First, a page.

Messier 85. NGC 4382

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Messier 85 (M85) is an elliptical galaxy (once thought to be a lenticular galaxy) located 60 million light years away in the constellation Coma Berenices. It belongs to the Virgo Cluster is not at all any boring, usual, elliptical galaxy. Due to a “recent” merger (between 4 and 7 million years ago), M85 has a rich but much fainter outer shell structure. This deep image was taken in order to show as much detail in these shells as possible. There has been some speculation regarding the presence of a supermassive black hole in the center of M85. Although there were previous papers stating that M85 had a black hole with a mass of 100 million suns, in 2011, Gültekin and Richstone demonstrated that M85 has a double nucleus (much like M31) and no central massive black hole. This is, additionally, consistent with the absence of X-Ray emmission from its center. M85 is interacting gravitationally with two of its neighbors: NGC 4394 (the bluish spiral right below M85) and MCG 3-32-38, the elliptical galaxy to the right of M85’s center, still inside the shell system.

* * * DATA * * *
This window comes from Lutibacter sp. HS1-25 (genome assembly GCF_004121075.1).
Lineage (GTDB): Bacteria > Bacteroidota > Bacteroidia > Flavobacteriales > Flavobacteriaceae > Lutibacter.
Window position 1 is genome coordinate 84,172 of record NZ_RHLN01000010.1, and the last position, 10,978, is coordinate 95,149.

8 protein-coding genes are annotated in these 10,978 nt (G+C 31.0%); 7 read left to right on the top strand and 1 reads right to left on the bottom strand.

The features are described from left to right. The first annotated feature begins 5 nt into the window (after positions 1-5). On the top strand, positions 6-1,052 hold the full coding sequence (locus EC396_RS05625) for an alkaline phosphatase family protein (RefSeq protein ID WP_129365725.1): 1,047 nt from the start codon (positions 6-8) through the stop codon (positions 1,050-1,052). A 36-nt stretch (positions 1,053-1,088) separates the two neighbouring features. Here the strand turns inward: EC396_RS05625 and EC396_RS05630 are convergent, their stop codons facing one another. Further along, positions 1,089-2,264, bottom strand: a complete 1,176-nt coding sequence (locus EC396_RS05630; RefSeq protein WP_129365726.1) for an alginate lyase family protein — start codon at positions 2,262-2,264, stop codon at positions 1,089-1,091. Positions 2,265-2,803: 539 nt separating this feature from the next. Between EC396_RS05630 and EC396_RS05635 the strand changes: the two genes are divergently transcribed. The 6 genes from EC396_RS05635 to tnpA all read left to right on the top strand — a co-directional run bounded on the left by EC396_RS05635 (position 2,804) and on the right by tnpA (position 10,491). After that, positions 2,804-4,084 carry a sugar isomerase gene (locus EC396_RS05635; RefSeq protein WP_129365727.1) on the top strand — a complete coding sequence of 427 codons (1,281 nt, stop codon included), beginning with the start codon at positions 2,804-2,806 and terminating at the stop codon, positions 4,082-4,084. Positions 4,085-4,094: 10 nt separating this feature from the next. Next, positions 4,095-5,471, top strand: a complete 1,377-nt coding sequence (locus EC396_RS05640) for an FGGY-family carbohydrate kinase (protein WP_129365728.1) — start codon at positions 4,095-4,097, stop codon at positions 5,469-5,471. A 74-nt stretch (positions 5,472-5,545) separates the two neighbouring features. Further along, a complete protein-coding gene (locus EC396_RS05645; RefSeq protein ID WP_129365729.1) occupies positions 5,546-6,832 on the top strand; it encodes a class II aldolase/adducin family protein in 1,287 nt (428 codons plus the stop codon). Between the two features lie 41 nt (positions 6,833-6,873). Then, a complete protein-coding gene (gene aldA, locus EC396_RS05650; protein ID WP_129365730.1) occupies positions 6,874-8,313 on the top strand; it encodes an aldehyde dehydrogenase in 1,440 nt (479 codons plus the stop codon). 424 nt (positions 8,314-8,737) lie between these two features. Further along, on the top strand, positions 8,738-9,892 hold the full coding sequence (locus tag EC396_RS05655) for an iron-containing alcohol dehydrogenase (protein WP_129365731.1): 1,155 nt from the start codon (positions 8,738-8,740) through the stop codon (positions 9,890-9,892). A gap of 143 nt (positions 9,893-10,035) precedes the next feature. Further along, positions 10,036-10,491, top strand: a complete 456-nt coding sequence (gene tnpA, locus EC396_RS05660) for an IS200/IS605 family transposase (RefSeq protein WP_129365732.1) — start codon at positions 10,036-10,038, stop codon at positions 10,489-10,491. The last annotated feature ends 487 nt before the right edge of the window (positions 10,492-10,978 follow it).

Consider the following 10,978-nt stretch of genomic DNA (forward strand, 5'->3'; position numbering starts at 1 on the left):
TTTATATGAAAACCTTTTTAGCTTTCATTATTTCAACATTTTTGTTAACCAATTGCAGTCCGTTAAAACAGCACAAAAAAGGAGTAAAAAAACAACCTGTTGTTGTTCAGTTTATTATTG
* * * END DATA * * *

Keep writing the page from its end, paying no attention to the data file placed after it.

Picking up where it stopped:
Additional Information


Name(s): Messier 85. M85. NGC 4382

Type: Elliptical Galaxy

RA:  12h 25m 23s

Dec: +18º 11’ 33”

Constellation: Coma Berenices

Size (arcmin): 14.5×10.5 arcmin (including shells)

Magnitude: +9.1

Distance:59 million ly


Date: 2022-04-22 to 2022-04-26

Location: Curiosity2 Observatory, New Mexico Skies, Mayhill, NM, USA

Size (arcmin): 32×25 arcmin

Telescope: 24” (61 cm) f/6.5 Reflector

Camera: FLI PL16803 (4096x4096pix)

Guiding: Astrodon MonsterMOAG off-axis guider

Total exposure: 10.5 hours (L: 6h; RGB: 4.5h)

Processing: CCDStack, Photoshop CC 2022

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